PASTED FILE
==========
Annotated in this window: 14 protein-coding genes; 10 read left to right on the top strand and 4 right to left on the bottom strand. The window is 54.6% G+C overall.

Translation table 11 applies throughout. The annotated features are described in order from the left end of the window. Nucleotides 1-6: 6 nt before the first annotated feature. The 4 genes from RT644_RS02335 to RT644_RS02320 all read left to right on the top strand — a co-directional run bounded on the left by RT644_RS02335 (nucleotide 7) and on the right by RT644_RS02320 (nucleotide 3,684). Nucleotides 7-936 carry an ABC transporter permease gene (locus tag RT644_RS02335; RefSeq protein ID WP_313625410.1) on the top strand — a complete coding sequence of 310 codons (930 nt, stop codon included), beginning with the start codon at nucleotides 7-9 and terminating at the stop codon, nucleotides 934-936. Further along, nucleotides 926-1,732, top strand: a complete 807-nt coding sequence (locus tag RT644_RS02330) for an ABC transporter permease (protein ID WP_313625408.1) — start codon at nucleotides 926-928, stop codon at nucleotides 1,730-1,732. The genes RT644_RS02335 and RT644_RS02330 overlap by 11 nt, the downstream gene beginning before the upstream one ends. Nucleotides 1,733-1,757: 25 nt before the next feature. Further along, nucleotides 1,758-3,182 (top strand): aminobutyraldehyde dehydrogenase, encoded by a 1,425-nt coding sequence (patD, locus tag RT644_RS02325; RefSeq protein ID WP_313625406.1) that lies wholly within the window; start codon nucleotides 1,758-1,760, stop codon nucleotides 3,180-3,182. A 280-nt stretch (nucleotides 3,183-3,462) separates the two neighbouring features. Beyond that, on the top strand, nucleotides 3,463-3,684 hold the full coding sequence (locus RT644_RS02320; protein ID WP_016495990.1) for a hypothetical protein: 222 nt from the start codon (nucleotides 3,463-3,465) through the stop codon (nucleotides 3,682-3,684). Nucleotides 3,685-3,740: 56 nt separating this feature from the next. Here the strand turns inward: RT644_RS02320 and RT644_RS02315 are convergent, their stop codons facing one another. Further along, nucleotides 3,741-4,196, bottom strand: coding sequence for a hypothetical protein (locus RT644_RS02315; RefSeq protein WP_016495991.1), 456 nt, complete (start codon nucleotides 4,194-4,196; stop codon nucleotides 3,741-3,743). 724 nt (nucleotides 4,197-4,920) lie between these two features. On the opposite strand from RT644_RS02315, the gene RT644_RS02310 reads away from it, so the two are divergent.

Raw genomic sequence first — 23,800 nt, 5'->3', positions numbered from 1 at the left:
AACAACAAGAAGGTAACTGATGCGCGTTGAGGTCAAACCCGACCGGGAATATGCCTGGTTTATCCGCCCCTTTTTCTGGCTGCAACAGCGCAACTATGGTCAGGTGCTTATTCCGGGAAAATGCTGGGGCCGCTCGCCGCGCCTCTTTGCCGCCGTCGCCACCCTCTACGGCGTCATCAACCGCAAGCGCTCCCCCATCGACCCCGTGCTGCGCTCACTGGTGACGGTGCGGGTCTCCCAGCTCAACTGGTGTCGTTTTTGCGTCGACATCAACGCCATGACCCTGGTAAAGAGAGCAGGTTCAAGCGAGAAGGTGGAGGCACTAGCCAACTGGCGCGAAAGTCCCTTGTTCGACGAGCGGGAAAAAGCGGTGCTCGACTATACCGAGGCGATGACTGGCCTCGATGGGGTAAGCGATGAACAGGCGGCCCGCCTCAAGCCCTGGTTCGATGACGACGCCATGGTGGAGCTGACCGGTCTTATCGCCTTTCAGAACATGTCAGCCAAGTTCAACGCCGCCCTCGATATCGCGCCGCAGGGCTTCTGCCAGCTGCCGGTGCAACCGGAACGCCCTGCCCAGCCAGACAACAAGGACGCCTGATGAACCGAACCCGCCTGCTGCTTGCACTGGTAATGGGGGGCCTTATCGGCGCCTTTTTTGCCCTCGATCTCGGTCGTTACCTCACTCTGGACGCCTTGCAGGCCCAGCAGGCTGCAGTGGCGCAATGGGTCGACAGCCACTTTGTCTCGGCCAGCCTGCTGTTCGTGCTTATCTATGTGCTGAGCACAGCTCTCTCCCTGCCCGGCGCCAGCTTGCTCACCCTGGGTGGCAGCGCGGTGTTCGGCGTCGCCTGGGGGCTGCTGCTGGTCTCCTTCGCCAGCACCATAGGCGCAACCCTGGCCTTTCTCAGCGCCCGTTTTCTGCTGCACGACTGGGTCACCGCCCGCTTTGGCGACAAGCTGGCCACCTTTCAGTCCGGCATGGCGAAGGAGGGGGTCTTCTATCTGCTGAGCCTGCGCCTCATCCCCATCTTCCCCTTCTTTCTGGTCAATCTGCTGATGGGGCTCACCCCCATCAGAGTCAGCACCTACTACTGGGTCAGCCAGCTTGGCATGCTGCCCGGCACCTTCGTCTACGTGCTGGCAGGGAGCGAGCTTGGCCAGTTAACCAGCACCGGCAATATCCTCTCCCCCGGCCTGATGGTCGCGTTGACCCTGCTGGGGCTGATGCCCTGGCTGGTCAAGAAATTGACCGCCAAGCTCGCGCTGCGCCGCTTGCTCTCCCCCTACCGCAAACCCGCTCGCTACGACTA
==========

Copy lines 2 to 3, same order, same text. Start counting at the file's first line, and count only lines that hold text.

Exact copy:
Translation table 11 applies throughout. The annotated features are described in order from the left end of the window. Nucleotides 1-6: 6 nt before the first annotated feature. The 4 genes from RT644_RS02335 to RT644_RS02320 all read left to right on the top strand — a co-directional run bounded on the left by RT644_RS02335 (nucleotide 7) and on the right by RT644_RS02320 (nucleotide 3,684). Nucleotides 7-936 carry an ABC transporter permease gene (locus tag RT644_RS02335; RefSeq protein ID WP_313625410.1) on the top strand — a complete coding sequence of 310 codons (930 nt, stop codon included), beginning with the start codon at nucleotides 7-9 and terminating at the stop codon, nucleotides 934-936. Further along, nucleotides 926-1,732, top strand: a complete 807-nt coding sequence (locus tag RT644_RS02330) for an ABC transporter permease (protein ID WP_313625408.1) — start codon at nucleotides 926-928, stop codon at nucleotides 1,730-1,732. The genes RT644_RS02335 and RT644_RS02330 overlap by 11 nt, the downstream gene beginning before the upstream one ends. Nucleotides 1,733-1,757: 25 nt before the next feature. Further along, nucleotides 1,758-3,182 (top strand): aminobutyraldehyde dehydrogenase, encoded by a 1,425-nt coding sequence (patD, locus tag RT644_RS02325; RefSeq protein ID WP_313625406.1) that lies wholly within the window; start codon nucleotides 1,758-1,760, stop codon nucleotides 3,180-3,182. A 280-nt stretch (nucleotides 3,183-3,462) separates the two neighbouring features. Beyond that, on the top strand, nucleotides 3,463-3,684 hold the full coding sequence (locus RT644_RS02320; protein ID WP_016495990.1) for a hypothetical protein: 222 nt from the start codon (nucleotides 3,463-3,465) through the stop codon (nucleotides 3,682-3,684). Nucleotides 3,685-3,740: 56 nt separating this feature from the next. Here the strand turns inward: RT644_RS02320 and RT644_RS02315 are convergent, their stop codons facing one another. Further along, nucleotides 3,741-4,196, bottom strand: coding sequence for a hypothetical protein (locus RT644_RS02315; RefSeq protein WP_016495991.1), 456 nt, complete (start codon nucleotides 4,194-4,196; stop codon nucleotides 3,741-3,743). 724 nt (nucleotides 4,197-4,920) lie between these two features. On the opposite strand from RT644_RS02315, the gene RT644_RS02310 reads away from it, so the two are divergent.

Raw genomic sequence first — 23,800 nt, 5'->3', positions numbered from 1 at the left: